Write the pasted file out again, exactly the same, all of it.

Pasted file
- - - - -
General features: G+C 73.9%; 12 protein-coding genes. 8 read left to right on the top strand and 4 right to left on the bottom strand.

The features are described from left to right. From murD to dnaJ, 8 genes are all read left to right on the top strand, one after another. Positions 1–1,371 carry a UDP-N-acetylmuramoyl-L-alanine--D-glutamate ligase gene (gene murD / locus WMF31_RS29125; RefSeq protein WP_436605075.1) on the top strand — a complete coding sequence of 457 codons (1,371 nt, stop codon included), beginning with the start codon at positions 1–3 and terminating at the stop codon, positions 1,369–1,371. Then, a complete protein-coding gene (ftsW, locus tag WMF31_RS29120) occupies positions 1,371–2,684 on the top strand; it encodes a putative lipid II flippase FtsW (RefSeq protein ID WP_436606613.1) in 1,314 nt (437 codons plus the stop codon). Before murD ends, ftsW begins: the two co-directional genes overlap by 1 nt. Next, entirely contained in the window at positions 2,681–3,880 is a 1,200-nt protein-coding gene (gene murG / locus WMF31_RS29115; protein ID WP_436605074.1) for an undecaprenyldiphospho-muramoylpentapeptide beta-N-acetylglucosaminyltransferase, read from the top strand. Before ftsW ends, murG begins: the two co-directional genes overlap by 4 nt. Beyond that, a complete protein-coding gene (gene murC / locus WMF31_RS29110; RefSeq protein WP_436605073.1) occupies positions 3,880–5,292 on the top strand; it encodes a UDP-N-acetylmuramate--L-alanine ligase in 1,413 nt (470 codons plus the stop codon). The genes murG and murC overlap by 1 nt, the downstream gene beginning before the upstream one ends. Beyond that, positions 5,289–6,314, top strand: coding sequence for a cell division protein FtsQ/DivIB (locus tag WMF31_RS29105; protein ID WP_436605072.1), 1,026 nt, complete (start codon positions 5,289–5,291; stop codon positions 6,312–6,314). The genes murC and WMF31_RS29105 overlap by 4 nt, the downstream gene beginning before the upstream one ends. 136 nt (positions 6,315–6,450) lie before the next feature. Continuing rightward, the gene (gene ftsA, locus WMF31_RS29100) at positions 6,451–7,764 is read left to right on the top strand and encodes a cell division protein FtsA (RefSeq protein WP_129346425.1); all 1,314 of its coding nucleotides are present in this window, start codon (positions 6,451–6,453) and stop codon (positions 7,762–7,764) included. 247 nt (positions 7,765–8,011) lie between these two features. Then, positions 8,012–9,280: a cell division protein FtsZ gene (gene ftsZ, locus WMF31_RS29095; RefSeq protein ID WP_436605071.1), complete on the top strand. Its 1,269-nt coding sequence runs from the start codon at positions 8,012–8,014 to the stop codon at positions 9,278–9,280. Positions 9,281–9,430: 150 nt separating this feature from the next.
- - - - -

General features: G+C 73.9%; 12 protein-coding genes. 8 read left to right on the top strand and 4 right to left on the bottom strand.

The features are described from left to right. From murD to dnaJ, 8 genes are all read left to right on the top strand, one after another. Positions 1–1,371 carry a UDP-N-acetylmuramoyl-L-alanine--D-glutamate ligase gene (gene murD / locus WMF31_RS29125; RefSeq protein WP_436605075.1) on the top strand — a complete coding sequence of 457 codons (1,371 nt, stop codon included), beginning with the start codon at positions 1–3 and terminating at the stop codon, positions 1,369–1,371. Then, a complete protein-coding gene (ftsW, locus tag WMF31_RS29120) occupies positions 1,371–2,684 on the top strand; it encodes a putative lipid II flippase FtsW (RefSeq protein ID WP_436606613.1) in 1,314 nt (437 codons plus the stop codon). Before murD ends, ftsW begins: the two co-directional genes overlap by 1 nt. Next, entirely contained in the window at positions 2,681–3,880 is a 1,200-nt protein-coding gene (gene murG / locus WMF31_RS29115; protein ID WP_436605074.1) for an undecaprenyldiphospho-muramoylpentapeptide beta-N-acetylglucosaminyltransferase, read from the top strand. Before ftsW ends, murG begins: the two co-directional genes overlap by 4 nt. Beyond that, a complete protein-coding gene (gene murC / locus WMF31_RS29110; RefSeq protein WP_436605073.1) occupies positions 3,880–5,292 on the top strand; it encodes a UDP-N-acetylmuramate--L-alanine ligase in 1,413 nt (470 codons plus the stop codon). The genes murG and murC overlap by 1 nt, the downstream gene beginning before the upstream one ends. Beyond that, positions 5,289–6,314, top strand: coding sequence for a cell division protein FtsQ/DivIB (locus tag WMF31_RS29105; protein ID WP_436605072.1), 1,026 nt, complete (start codon positions 5,289–5,291; stop codon positions 6,312–6,314). The genes murC and WMF31_RS29105 overlap by 4 nt, the downstream gene beginning before the upstream one ends. 136 nt (positions 6,315–6,450) lie before the next feature. Continuing rightward, the gene (gene ftsA, locus WMF31_RS29100) at positions 6,451–7,764 is read left to right on the top strand and encodes a cell division protein FtsA (RefSeq protein WP_129346425.1); all 1,314 of its coding nucleotides are present in this window, start codon (positions 6,451–6,453) and stop codon (positions 7,762–7,764) included. 247 nt (positions 7,765–8,011) lie between these two features. Then, positions 8,012–9,280: a cell division protein FtsZ gene (gene ftsZ, locus WMF31_RS29095; RefSeq protein ID WP_436605071.1), complete on the top strand. Its 1,269-nt coding sequence runs from the start codon at positions 8,012–8,014 to the stop codon at positions 9,278–9,280. Positions 9,281–9,430: 150 nt separating this feature from the next.